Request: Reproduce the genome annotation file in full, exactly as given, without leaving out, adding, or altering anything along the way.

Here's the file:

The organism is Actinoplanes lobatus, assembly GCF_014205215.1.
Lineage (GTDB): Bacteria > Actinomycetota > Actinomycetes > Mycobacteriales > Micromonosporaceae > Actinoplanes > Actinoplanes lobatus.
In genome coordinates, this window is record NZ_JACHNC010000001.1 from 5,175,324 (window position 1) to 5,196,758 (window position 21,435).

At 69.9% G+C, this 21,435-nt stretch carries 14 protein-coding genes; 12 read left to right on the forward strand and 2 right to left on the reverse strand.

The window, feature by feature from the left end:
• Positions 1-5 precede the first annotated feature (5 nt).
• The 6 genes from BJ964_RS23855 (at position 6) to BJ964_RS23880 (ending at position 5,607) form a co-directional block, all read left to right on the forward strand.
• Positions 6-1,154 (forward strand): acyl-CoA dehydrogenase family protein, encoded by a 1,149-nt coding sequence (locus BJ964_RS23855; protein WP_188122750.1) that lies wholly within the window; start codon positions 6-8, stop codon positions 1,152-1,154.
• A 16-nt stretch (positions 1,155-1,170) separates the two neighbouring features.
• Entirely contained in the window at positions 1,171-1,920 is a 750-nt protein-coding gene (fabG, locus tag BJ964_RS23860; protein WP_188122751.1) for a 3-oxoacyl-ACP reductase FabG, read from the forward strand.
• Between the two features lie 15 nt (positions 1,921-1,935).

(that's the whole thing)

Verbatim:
The organism is Actinoplanes lobatus, assembly GCF_014205215.1.
Lineage (GTDB): Bacteria > Actinomycetota > Actinomycetes > Mycobacteriales > Micromonosporaceae > Actinoplanes > Actinoplanes lobatus.
In genome coordinates, this window is record NZ_JACHNC010000001.1 from 5,175,324 (window position 1) to 5,196,758 (window position 21,435).

At 69.9% G+C, this 21,435-nt stretch carries 14 protein-coding genes; 12 read left to right on the forward strand and 2 right to left on the reverse strand.

The window, feature by feature from the left end:
• Positions 1-5 precede the first annotated feature (5 nt).
• The 6 genes from BJ964_RS23855 (at position 6) to BJ964_RS23880 (ending at position 5,607) form a co-directional block, all read left to right on the forward strand.
• Positions 6-1,154 (forward strand): acyl-CoA dehydrogenase family protein, encoded by a 1,149-nt coding sequence (locus BJ964_RS23855; protein WP_188122750.1) that lies wholly within the window; start codon positions 6-8, stop codon positions 1,152-1,154.
• A 16-nt stretch (positions 1,155-1,170) separates the two neighbouring features.
• Entirely contained in the window at positions 1,171-1,920 is a 750-nt protein-coding gene (fabG, locus tag BJ964_RS23860; protein WP_188122751.1) for a 3-oxoacyl-ACP reductase FabG, read from the forward strand.
• Between the two features lie 15 nt (positions 1,921-1,935).